Despite being essential for hearing, little is known about the development of the stria vascularis. In this paper, we focused on the development of the pigmented cells of the stria. We followed their development all the way until their differentiation as intermediate cells. We analyzed the timing of their formation, their incorporation into the lateral wall of the cochlea, their differentiation, and their proliferation state. We found that intermediate cells can originate directly from dorsolateral migrating melanoblasts or from the differentiation of Schwann cell precursors. They incorporate into the lateral wall of the cochlea starting at around E15.5 following a basal to apical gradient reminiscent of the differentiation of hair cells in the organ of Corti. Intermediate cells continue to proliferate from embryonic stages until maturity in the postnatal strial epithelium.

Materials and Methods

Experimental Animals

For this study we used the following mice: Wnt1Cre2 (stock no. 022137), tamoxifen inducible Wnt1CreER (stock no. 008851), Ai3-YFP [stock no.007903: ROSA26 enhanced yellow fluorescent protein (EYFP) reporter], Ai9-TdTomato (stock no. 007909), and Plp1-EYFP (stock no. 033357). All mice were obtained from Jackson Laboratory and bred in the animal facility of Case Western Reserve University following the IACUC guidelines for the use and care of laboratory animals (protocol no. 2018-0034). We set timed matings between heterozygous Wnt1Cre, Wnt1creER males with homozygous Ai3-YFP or Ai9-TdTomato reporter females. The following morning, vaginal plug visualization was considered embryonic day 0.5 (E0.5) and the day mice were born was considered as postnatal day 0 (P0). We analyzed at least three littermates and two litters from each embryonic and postnatal stage studied.

Lineage Tracing and Tamoxifen Administration

To fate map the contribution of neural crest cells to the inner ear we crossed hemizygous Wnt1Cre males with homozygous Ai3-YFP or Ai9-TdTomato reporter females and harvested embryos from E8.5 to E17.5 and dissected cochleae from pups at postnatal days P0, P6 and P14. To dissect the temporal contributions of neural crest, we crossed tamoxifen inducible Wnt1CreERT2 hemizygous males to Ai3-YFP homozygous females. To induce the activity of the CRE recombinase we administered a single dose of 2 mg tamoxifen with 2 mg progesterone (20 mg/ml in peanut oil) via oral gavage to the pregnant females at E8.5, E9.5, E10.5 and E11.5 and collected embryos at P0. To count the number of intermediate cells in stria vascularis we have analyzed three pups from three different pregnant females for each stage. We counted nine sections of 12 µm thickness covering 108 µm of the cochlea length from each of the three pups for a total of 27 sections per stage. Statistical analysis was done by using a 2-tailed student t test. A p-value ≤0.05 was considered as statistically significant.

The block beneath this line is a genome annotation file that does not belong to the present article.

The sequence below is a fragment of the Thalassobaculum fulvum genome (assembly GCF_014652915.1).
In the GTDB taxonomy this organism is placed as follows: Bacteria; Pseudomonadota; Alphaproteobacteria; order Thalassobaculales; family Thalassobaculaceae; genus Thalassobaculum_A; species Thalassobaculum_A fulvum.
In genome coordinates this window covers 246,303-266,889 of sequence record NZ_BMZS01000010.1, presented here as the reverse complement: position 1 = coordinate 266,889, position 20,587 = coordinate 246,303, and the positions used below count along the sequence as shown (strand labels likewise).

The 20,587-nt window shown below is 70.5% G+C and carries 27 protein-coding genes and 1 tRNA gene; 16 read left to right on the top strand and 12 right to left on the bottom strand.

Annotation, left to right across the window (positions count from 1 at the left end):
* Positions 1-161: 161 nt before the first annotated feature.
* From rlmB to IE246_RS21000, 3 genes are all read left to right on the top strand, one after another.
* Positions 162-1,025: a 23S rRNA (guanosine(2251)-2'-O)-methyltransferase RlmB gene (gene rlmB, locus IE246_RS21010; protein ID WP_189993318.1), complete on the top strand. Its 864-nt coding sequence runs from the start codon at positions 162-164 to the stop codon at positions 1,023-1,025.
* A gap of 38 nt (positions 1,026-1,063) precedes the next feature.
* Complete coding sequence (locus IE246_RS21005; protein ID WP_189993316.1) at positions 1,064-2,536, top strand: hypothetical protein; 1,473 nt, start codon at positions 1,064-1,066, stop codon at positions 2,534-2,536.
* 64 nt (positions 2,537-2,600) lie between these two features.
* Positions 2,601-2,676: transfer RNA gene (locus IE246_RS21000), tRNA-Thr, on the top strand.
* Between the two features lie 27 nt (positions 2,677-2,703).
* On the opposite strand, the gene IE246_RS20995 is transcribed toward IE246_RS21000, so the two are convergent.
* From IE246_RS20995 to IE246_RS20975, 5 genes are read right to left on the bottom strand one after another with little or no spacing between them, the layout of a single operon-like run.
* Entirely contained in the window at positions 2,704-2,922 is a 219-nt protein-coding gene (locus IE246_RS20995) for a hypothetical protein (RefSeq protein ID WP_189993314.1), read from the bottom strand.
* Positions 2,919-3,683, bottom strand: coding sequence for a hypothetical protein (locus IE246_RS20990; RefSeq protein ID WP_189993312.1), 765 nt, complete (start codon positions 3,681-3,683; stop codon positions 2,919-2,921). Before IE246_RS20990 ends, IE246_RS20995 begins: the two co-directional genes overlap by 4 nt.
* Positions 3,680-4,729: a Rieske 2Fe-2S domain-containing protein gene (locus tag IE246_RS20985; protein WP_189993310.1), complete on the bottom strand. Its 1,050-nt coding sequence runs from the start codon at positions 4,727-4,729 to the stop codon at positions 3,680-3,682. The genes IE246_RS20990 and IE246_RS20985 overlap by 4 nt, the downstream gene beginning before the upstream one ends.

Genotyping of embryos and pups was determined by PCR and confirmed by the presence of EYFP fluorescence under a Mercury lamp. Primers used for CRE genotyping were CreF: GCC​TGC​ATT​ACC​GGT​CGA​TGC​AAC​GA and CreR: GTG​GCA​GAT​GGC​GCG​GCA​ACA​CCA​TT.

Edu (5-Ethynyl-2-deoxyuridine) Labeling and Cell Death

To analyze the cell proliferation in stria at embryonic day E16.5 and E18.5, a single dose of EdU (100 µL/10 g of body weight, C10339, Invitrogen) was administered to timed pregnant females. The cochleae of the neonatal pups were dissected at P0. For the postnatal cell proliferation analyses a single dose of EdU (250 µg/10 g of body weight) was administered subcutaneously to the pups at P0, P3, P6 and P14. These pups were euthanized 6 h after the administration of EdU and their cochleae were extracted. EdU detection was performed according to the manufacturer’s instructions with a ClickiT EdU Alexa Fluor 594 Imaging kit (C10339, Invitrogen). In Edu proliferation assay we have administered Edu in two different pregnant females or two different litters for each stage. For each stage analyzed, we have used three pups (nine sections from each pup). A total of 27 sections each of thickness 12 µm (covering around 108 µm of the cochlea length in each sample) were analyzed. Statistical analysis was done by using a 2-tailed student t test. A p-value ≤0.05 was considered as statistically significant.